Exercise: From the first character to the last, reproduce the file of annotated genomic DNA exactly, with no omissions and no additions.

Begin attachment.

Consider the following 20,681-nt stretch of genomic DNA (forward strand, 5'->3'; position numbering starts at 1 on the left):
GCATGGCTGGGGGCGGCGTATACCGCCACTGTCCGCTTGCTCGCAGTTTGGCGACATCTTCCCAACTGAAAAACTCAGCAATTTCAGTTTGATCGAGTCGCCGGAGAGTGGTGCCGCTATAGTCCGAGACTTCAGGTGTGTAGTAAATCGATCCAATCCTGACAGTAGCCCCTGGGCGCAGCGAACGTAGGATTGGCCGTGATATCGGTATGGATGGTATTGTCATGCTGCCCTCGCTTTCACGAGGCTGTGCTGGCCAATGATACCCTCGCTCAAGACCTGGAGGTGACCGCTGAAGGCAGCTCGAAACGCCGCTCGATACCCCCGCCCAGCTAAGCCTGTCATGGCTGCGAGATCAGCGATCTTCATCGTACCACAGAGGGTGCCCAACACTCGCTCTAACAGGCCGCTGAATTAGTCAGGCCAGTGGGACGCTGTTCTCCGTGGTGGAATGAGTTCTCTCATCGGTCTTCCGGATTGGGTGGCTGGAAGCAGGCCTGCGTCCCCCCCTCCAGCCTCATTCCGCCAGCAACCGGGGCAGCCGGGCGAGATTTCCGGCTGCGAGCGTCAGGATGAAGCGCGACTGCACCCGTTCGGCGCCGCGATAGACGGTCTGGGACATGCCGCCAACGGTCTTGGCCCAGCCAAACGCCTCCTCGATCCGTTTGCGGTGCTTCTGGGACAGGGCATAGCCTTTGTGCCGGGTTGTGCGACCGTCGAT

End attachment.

Consider the following 20,681-nt stretch of genomic DNA (forward strand, 5'->3'; position numbering starts at 1 on the left):
GCATGGCTGGGGGCGGCGTATACCGCCACTGTCCGCTTGCTCGCAGTTTGGCGACATCTTCCCAACTGAAAAACTCAGCAATTTCAGTTTGATCGAGTCGCCGGAGAGTGGTGCCGCTATAGTCCGAGACTTCAGGTGTGTAGTAAATCGATCCAATCCTGACAGTAGCCCCTGGGCGCAGCGAACGTAGGATTGGCCGTGATATCGGTATGGATGGTATTGTCATGCTGCCCTCGCTTTCACGAGGCTGTGCTGGCCAATGATACCCTCGCTCAAGACCTGGAGGTGACCGCTGAAGGCAGCTCGAAACGCCGCTCGATACCCCCGCCCAGCTAAGCCTGTCATGGCTGCGAGATCAGCGATCTTCATCGTACCACAGAGGGTGCCCAACACTCGCTCTAACAGGCCGCTGAATTAGTCAGGCCAGTGGGACGCTGTTCTCCGTGGTGGAATGAGTTCTCTCATCGGTCTTCCGGATTGGGTGGCTGGAAGCAGGCCTGCGTCCCCCCCTCCAGCCTCATTCCGCCAGCAACCGGGGCAGCCGGGCGAGATTTCCGGCTGCGAGCGTCAGGATGAAGCGCGACTGCACCCGTTCGGCGCCGCGATAGACGGTCTGGGACATGCCGCCAACGGTCTTGGCCCAGCCAAACGCCTCCTCGATCCGTTTGCGGTGCTTCTGGGACAGGGCATAGCCTTTGTGCCGGGTTGTGCGACCGTCGAT